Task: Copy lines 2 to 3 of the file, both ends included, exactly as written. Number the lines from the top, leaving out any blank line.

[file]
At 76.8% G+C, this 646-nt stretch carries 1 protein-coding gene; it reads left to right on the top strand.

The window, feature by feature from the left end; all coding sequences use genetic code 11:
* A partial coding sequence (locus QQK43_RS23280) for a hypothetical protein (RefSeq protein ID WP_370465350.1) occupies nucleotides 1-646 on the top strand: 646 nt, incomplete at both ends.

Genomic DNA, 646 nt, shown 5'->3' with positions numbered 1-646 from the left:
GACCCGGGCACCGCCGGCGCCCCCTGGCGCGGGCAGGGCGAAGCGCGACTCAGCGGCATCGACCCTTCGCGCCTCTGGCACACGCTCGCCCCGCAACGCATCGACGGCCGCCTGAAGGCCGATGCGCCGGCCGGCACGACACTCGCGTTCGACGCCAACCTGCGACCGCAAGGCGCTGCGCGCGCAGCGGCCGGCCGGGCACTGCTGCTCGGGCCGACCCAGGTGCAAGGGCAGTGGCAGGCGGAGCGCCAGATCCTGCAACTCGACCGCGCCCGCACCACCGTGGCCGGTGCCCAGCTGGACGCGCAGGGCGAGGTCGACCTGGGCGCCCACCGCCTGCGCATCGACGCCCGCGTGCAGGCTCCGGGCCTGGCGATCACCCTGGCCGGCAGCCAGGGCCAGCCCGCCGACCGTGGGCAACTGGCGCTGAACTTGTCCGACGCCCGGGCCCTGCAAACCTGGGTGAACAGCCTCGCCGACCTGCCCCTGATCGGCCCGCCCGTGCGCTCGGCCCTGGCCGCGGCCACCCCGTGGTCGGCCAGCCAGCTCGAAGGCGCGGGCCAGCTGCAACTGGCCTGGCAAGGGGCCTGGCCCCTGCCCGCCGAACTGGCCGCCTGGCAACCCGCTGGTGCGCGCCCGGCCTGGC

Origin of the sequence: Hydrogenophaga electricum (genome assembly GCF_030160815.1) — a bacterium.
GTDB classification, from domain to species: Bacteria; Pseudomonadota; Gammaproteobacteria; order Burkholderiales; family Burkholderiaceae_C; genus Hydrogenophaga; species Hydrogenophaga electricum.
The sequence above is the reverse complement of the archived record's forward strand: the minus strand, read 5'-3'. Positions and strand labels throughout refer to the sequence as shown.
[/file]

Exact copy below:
The window, feature by feature from the left end; all coding sequences use genetic code 11:
* A partial coding sequence (locus QQK43_RS23280) for a hypothetical protein (RefSeq protein ID WP_370465350.1) occupies nucleotides 1-646 on the top strand: 646 nt, incomplete at both ends.